Monthly Archives: May 2008

Russian Pop Music Portal

One of the nice benefits of the new media outlets on the Internet is the ability to preview non-English language music – both modern and traditional.

If you are in a Russian frame of mind, you may enjoy Far From Moscow, a blog about the Russian Pop music scene. It’s from UCLA and written for the American music audience. Entries include clips of sample songs, brief artist bios (with a touch of politics) and links by musical genre (such as reggae and folk). And since it’s from UCLA, I’m assuming that most of the clips are legal (they’re certainly high quality).

I would recommend listening to some of these tracks…even if you don’t know a word of Russian. I’m feeling hipper already

Book Review: Language in the USA (Towards Smarter Multilingualism)

I’ve been lax in my blogging, so I thought I would add some reviews of books which are written for non-specialists but focus on some aspect of linguistics. I will start with the anthology Language in the USA

Book Product Details (from

Paperback: 520 pages
Publisher: Cambridge University Press (June 28, 2004)
ISBN-10: 052177747X
ISBN-13: 978-0521777476


This is a collection of articles covering different aspects of linguistic culture in the United States. The first part covers regional American English including origins, distinctiveness of the general accent, regional varietes, “social varieties” and a chapter on African American English and one on American Sign Language. The second part covers non-English with a focus on Spanish as well as creoles, Native American languages and multilingualism. The third section is an overview of different “sociolinguistic” issues including education, teen slang, gender/sexuality and cyberspace language.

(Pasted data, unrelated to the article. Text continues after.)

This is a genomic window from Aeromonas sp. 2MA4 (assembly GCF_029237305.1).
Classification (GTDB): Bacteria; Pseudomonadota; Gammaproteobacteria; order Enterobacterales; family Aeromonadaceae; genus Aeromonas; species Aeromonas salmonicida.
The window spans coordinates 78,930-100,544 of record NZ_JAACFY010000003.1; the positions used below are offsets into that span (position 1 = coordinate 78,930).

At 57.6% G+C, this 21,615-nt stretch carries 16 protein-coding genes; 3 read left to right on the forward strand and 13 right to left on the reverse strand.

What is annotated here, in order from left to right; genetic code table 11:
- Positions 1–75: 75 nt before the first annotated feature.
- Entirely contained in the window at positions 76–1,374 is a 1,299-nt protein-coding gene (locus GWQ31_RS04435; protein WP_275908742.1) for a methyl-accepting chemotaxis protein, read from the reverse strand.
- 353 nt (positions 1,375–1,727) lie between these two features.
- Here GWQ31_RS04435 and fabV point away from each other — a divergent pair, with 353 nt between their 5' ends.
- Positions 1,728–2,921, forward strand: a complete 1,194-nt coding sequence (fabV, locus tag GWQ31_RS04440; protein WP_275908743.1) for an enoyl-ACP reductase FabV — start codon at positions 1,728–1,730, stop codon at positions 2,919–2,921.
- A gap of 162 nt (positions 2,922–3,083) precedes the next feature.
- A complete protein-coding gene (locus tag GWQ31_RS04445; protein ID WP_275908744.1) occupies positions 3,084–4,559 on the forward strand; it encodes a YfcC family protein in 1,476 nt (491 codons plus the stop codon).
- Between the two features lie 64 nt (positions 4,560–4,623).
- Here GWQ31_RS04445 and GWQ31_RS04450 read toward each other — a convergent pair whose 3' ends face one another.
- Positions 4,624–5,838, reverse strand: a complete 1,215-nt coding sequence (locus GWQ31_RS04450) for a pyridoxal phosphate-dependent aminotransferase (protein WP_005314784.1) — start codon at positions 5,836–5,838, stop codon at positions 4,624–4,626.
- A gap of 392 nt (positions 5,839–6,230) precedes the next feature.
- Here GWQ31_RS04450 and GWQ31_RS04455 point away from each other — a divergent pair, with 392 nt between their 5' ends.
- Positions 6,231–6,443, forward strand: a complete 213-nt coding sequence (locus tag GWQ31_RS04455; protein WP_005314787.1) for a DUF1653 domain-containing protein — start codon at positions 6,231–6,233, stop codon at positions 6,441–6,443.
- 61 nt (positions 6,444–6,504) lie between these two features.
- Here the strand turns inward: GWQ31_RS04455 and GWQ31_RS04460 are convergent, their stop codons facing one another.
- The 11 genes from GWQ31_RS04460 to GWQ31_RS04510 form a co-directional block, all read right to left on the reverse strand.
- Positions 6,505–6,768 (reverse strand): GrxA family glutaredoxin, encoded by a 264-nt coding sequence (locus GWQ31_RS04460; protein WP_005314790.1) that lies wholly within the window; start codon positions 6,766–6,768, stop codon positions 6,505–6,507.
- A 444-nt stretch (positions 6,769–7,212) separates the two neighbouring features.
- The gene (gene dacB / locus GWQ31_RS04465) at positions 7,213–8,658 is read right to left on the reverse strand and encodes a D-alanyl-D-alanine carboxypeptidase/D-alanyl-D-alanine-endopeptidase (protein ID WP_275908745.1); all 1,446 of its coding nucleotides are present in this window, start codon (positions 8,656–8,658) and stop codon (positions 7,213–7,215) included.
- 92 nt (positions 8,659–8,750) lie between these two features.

My review

As you can see from the list above the goal of this book is to educate readers about the linguistic facts behind various “hot” policy and cultural topics. As such, the articles are written by discipline experts and include an overview of the field, specific data, a detailed bibliography and recommendations for further research.

Generally speaking, I would say the articles are successful because while they are not technical, they provide important details that clarify the underlying issues. For instance most people are familiar with American Sign Language (ASL) but may not realize it it has a grammar distinct from English, comes in regional varieties and has shown linguistic change over time. Hence ASL does have a unique linguistic heritage which is different from English.

The tone is generally non-preachy, which is good idea when the goal is to explain that commonly held views of language may be … uh-hmm… dead wrong. More importantly, the academic tone of the articles lends crucial credibility to research fields like the study of hip-hop which might otherwise be considered “frivolous” by the general public. Another valuable factor is that many articles discuss research methods of past history of the discipline. Understanding where the data comes from is crucial for being able to track future debates where language and policy/culture collide.

As with any anthology, the articles vary in quality, but two particularly strong articles are “Spanish in the Northeast” and “Spanish in the Southwest”. Although Spanish is the second largest language in the United States, these two articles show that not all Spanish speakers in the U.S. are alike.